Mornington Pennisula: Highly recommended!!!

    Friday, December 5, 2008

    Illustration Friday - Balloon

    Today is Juan and I's 2 Year Anniversary. On a rooftop 2 years ago we had our first real conversation and as they say, the rest is history :)

    This year (well mostly the last half of) has been exciting and scary and amazing. I feel we are on the verge of something special and its going to be spectacular.

    Black Rollerball and Photoshop

    Thursday, December 4, 2008

    Daily Smoothie - Day 11

    FRIDAY'S SMOOTHIE:
    1 x Banana
    1 handful of Strawberries
    1 x Granny Smith Apple
    1 x Pear
    Small squeeze of lime juice on top.
    VERDICT: Totally leaf-less! Sorry Dr Oz but I bought this giant punnet of strawberries today (for $3!!!) and could think of anything better to do with them. Oh it was so tasty, so sweet ... and I even added a bit of milk ... oh dear ...

    We bought a lot of vegies this week and I really liked all the different colours on our breakfast bar hence the second photo. And I also had another big giant salad (see HERE) to accompany this so I still managed to have my fill of greens for the afternoon!

    Tuesday, December 2, 2008

    Daily Smoothie - Day 9

    Some deadlines took priority over the smoothie experiment so this was actually made on Friday and I haven't had a smoothie since :(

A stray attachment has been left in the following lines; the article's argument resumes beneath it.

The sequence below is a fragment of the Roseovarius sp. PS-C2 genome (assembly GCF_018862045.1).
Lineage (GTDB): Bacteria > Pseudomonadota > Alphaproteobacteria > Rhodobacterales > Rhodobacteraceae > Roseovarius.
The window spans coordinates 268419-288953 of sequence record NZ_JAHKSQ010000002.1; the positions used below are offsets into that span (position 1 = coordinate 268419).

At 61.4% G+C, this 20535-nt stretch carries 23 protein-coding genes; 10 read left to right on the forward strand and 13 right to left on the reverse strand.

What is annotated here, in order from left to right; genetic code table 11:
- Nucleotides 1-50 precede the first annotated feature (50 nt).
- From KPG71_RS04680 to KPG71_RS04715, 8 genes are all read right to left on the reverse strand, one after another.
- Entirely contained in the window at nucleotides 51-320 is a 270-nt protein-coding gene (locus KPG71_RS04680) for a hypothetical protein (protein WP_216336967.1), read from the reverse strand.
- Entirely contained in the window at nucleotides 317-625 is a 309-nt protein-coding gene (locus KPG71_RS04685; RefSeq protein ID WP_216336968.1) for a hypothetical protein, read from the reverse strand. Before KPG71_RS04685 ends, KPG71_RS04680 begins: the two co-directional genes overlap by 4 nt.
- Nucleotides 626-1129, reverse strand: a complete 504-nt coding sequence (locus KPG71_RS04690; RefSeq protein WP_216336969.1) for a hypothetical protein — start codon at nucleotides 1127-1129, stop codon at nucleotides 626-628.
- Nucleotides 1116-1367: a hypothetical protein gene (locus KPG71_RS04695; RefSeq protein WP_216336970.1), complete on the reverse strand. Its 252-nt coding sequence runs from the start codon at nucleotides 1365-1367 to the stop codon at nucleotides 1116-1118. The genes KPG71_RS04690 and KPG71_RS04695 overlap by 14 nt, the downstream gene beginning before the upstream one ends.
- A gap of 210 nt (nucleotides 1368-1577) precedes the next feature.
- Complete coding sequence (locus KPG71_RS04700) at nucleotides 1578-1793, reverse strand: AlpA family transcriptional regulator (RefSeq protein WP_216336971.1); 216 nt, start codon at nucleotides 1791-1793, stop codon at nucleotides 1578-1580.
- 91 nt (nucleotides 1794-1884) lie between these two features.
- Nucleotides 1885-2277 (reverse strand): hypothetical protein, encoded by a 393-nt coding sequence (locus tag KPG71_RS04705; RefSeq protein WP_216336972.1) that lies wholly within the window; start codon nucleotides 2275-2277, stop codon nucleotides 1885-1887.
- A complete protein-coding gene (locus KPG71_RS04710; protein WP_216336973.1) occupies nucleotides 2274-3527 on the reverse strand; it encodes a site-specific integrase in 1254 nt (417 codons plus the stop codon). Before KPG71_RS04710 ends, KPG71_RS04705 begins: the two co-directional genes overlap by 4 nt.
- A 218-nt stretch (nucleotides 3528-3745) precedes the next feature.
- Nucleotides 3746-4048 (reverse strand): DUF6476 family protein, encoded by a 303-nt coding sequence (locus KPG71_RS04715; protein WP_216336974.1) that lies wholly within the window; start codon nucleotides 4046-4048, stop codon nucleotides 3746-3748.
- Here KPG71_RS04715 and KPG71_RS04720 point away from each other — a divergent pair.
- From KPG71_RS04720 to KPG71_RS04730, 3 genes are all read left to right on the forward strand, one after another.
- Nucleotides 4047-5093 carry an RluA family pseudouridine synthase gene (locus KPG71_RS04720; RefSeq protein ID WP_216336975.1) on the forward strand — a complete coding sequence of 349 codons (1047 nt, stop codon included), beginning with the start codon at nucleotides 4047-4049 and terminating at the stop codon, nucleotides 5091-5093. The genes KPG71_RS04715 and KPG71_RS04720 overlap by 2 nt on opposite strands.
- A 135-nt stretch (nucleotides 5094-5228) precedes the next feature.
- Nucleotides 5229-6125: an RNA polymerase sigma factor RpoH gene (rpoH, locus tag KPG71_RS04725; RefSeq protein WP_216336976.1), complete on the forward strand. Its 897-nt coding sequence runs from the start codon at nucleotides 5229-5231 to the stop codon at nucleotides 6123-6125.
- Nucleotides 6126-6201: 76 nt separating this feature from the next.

FRIDAY'S SMOOTHIE:
    Small handfuls of:
    *Cucumber
    *Cos lettuce
    *Celery
    *Parsley
    Juice of 1/2 Lemon
    1 x Royal Gala Apple
    Itty bitty teeny weeny slivers of ginger
    Some water
    VERDICT: I quite like this one although it's still verging on the grassy side. I would say this would be celery flavoured with a twist of apple. Definitely much more drinkable than the last one!

    We don't really have any glasses in our rental apartment hence the constant photos of the blue plastic tumblers. Doesn't really make for appetizing photos I must admit! Or is this just a case of the photographer blaming the props???

    As you can see I basically halved the green to apple ratio from last time making a much more drinkable smoothie. I must admit I do miss my berries though, at this point I won't be converting to all green smoothies just yet! I'm still hooked on fruit smoothies for sure (banana, apple and berry = my idea of heaven).
    From a comment on my previous post, I am also keen to try some beets (I'm Aussie and I LOVE beetroot) and more citrus in the near future.